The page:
Farmers have often been frustrated by post-harvest losses they encounter due to poor post-harvest handling processes, especially storage. But following the E-warehouse programme intervention in Meru County, Martha Gatura is no longer worried about the vermin that often attacked her grains.
Martha walks around her Dolichos beans (Njahi) farm, carefully picking them and putting them in the shawl wrapped around her waist. She is going to prepare lunch from these beans. From her one and a half acre njahi farm, she has enough for food and for sale. At the right time, she will harvest the remainder of the beans, and store them in their commercial village warehouse waiting to sell at a later date.
“I used to store my grains at home, and rats would often eat them, leading to a loss,” she says. “It is now different and better since I can store them at the store and reduce the losses,” she says.
Due to post-harvest challenges among the farmers, E-warehouse programme was started to increase the value of the farmers produce after they store and sell when prices go up. Farmers Concern International started the programme to help farmers store their produce and when product appreciates, FCI links them with markets. FCI also keeps a portfolio of traders as well as institutional buyers to link them with farmers.
Under the programme, farmers also have access to proper agronomic practices. Martha benefited from this information.
“I used to put fertilizer after nine days, which would be too late because the crops would have been attacked by pests and diseases. Now I know you put after seven days which is what I did,” she says.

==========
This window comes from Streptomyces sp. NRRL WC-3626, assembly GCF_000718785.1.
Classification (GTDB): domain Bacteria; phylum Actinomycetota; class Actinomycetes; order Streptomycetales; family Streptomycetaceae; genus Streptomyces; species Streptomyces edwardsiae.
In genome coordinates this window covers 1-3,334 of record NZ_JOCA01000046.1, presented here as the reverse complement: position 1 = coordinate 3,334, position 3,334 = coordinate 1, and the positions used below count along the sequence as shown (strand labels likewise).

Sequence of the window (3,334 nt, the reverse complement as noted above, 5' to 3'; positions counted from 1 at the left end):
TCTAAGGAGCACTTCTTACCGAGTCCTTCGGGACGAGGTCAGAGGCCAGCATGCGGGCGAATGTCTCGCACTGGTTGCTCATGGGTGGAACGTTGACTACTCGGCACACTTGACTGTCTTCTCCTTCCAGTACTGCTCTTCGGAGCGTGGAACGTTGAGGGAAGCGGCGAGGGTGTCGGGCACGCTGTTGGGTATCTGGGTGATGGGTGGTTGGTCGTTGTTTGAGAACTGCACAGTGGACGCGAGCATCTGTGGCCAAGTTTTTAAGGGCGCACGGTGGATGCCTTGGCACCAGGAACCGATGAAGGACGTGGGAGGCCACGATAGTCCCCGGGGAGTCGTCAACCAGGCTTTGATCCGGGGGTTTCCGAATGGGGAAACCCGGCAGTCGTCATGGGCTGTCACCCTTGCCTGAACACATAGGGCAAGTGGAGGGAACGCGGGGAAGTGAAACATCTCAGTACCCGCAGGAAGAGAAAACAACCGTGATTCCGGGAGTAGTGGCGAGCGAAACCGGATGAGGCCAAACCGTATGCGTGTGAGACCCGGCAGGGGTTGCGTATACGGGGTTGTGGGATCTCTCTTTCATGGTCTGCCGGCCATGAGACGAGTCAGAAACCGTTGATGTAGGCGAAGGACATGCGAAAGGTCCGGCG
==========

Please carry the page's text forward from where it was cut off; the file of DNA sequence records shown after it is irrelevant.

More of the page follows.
When she adopted programme, she harvested eight bags, double from the four bags she used to harvest. Martha has also benefited from table banking, also introduced under the E-warehouse program.
Marega CV practices table-banking, a group funding strategy where members of a particular group meet once every month, place their savings, loan repayments and other contributions on the table then borrow immediately either as long term or short term loans. They use the money borrowed as capital for their projects.
Martha borrowed some money from the account to buy inputs for her farm. “I used to plant without inputs because sometimes, I didn’t have the money to buy. Now I am able to access money whenever I need it,” she says.
FCI VISION : Commercialized smallholder communities with increased incomes for improved, stabilized & sustainable livelihoods in Africa and beyond